'The Last of Us': Most Shocking Moments of Episode 2

The infected are a lot scarier and more complex than anyone thought.
by Amber Dowling — 

From left to right: Bella Ramsey and Anna Torv in 'The Last of Us'


Warning: This story contains spoilers for the second episode of The Last of Us, streaming now on HBO Max. Read at your own risk!

Last week's premiere of HBO's The Last Of Us didn't waste any time getting into the pandemic that ravaged the world in 2003, 20 years before the main timeline of the series. Meanwhile, in the present day, viewers saw how the cordyceps virus has changed not only the world, but humanity to its very core. 

Those themes continued in the second episode, "Infected," as Joel (Pedro Pascal) and Tess (Anna Torv) tried to make sense of their new cargo: the rebellious Ellie (Bella Ramsey). While Joel was skeptical that Ellie was the promised cure to the fungus everyone was whispering about, Tess dug her heels in, hopeful to have some kind of promise that might end the status quo.  

And so, she convinced Joel to carry on with their mission, getting Ellie across the borders and through wild Boston territory where fallen buildings were the least scary thing on the menu. As it turned out, she was so determined to see that mission be successful, she was even willing to put her life on the line to make it so.

All caught up on the most recent fungal developments from the show? Read on as Metacritic dissects the five biggest moments of the episode and what to expect ahead. 

The writing was on the wall

The episode opened once again in the past — 2003 — when officials in Jakarta tracked down a professor of mycology to get her hot take on the cordyceps virus living in humans and what that might mean for the world at large. In a creepy autopsy scene involving bubble suits, moving fungus coming out of a deceased body, and the eerie feeling the infected woman might reanimate at any moment, the professor realized what no one else yet had: humanity was doomed. 

She told the officer as much when pressed for a cure or solution. After spending years studying cordyceps, she knew that based on how many people were already infected (with even more unaccounted for), the only thing to do was to bomb Jakarta and everyone in it. 

But, as the present-day bomb craters Joel, Tess, and Ellie walked past in the U.S. proved, it wasn't just these officials who opted for that path with the hope of stopping the spread.

The connected fungi

In order to create the show, executive producers Craig Mazin and Neil Druckmann had to deter from the virus as set out in the game. Specifically they made it so the cordyceps virus could no longer be transmitted via air (otherwise actors would be walking around in gas masks all of the time). But they also made the decision to connect the spores and create a network of infected humans.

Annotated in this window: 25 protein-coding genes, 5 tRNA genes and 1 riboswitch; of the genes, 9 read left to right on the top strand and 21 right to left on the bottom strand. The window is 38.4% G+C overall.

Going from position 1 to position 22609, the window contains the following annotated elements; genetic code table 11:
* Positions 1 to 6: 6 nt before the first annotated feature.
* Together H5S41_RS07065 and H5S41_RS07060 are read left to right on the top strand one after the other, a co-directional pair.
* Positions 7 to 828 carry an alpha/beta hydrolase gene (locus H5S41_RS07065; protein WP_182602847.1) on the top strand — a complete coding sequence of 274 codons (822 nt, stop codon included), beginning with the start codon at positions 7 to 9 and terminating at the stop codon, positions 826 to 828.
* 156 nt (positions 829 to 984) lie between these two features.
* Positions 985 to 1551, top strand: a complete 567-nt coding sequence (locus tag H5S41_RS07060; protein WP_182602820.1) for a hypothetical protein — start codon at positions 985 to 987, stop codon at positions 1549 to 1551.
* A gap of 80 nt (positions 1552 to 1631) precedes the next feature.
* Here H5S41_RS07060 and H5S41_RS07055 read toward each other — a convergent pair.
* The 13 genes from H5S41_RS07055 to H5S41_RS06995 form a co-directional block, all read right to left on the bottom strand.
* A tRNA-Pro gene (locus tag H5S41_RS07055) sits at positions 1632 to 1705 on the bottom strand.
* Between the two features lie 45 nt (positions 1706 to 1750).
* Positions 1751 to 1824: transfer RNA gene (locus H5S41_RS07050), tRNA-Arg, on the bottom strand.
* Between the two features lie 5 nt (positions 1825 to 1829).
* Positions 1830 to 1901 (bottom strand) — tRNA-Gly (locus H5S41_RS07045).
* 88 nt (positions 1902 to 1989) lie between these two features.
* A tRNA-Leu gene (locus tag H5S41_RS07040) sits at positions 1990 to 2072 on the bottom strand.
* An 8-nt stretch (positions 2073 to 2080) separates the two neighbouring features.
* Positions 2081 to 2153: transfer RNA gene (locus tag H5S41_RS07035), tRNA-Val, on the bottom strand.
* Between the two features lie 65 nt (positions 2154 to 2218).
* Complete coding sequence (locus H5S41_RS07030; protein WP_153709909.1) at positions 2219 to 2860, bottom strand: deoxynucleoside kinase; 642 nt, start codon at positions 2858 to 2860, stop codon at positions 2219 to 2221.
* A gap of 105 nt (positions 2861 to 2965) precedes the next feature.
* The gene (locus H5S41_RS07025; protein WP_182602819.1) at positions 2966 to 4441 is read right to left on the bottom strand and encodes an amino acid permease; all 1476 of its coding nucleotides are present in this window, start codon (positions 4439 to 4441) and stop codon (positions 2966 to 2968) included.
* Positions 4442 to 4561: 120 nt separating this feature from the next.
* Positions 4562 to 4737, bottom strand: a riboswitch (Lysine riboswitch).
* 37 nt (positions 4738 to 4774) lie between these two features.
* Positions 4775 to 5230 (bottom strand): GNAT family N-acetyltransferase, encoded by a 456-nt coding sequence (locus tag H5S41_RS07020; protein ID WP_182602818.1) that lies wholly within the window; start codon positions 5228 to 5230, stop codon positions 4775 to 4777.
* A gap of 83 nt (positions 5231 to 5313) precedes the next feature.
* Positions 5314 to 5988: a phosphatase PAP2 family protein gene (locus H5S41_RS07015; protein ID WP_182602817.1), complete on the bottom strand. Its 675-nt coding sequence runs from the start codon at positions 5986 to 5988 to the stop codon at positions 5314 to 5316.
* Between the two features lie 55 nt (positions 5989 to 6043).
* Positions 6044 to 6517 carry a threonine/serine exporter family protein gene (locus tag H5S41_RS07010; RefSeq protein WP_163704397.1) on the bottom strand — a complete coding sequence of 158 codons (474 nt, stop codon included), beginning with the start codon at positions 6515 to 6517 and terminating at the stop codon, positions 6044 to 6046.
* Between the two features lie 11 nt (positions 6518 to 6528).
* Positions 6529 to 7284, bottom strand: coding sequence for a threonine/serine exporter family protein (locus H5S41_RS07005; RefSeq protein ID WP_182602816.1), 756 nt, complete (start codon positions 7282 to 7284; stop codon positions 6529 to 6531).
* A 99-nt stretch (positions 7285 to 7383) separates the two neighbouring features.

Tess revealed this connection to Ellie, explaining why it was so dangerous to come close to even one spore as it might summon an entire horde of zombies. That explainer was essential to viewers in understanding the chaos that came by the episode's big finish, but more on that below. 

Night at the museum

Another essential explainer in the episode was the definition of the various stages people go through after being infected. There are four stages in the game: runner, stalker, clicker, and bloater or shambler. In an homage to the game, Tess, Joel, and Ellie entered the museum in Episode 2, where they were directly confronted by clickers.

It takes a while for infected to reach the clicker stage, as that's when the fungus completely takes over the host's brain. Visually, that meant mushroom-headed humans walked around with superhuman hearing and zero sight in the episode, giving off some serious A Quiet Place vibes in tone, but provided quite the jump scare upon first visual sighting due to the graphic physical transformation.

Save who you can

While fighting the clickers, Tess suffered a bite and knew her time was up. Ellie realized what happened before Joel did, and at first neither of them seemed ready to accept Tess' fate. But when they arrived at the camp and realized everyone there had been infected, the threesome came to some hard realizations — fast.

As an infected tried to take them out, the heroes accidentally triggered that aforementioned spore network, summoning every single infected person in the vicinity.

With minutes to go and no time for proper goodbyes, Tess went out with a hero's death: by blowing herself and every infected being around her up so that Ellie and Joel could escape. 

If you know the game, you may not have been shocked that Tess sacrificed herself, although the way in which she did is different in the show than the game. But more surprising than the explosion itself was how close she allowed an infected to get before she trigged the explosion — so close that he could kiss her. And well, he did kiss her — with the fungus spores wiggling from his mouth and entering hers and all. 

The new twosome

Tess was the glue that kept Joel and Ellie together through their short time traveling. Now, following her death, the dynamics will probably shift pretty fast. Ellie doesn't trust Joel, and Joel doesn't believe Ellie is the cure to their new world, so there will be a lot for both of them to overcome in the next episode (and beyond). 

Add in Joel's baggage over his daughter's death and his mistrust of… well, everyone, and these two have a lot to wade through. 

However, with infected at every turn and a big journey ahead, they'll both have to learn to put up with each other pretty fast if they have any hope of survival. In other words, bring on Episode 3. 

The Last of Us airs at 9 p.m. Sundays on HBO and streams the same day on HBO Max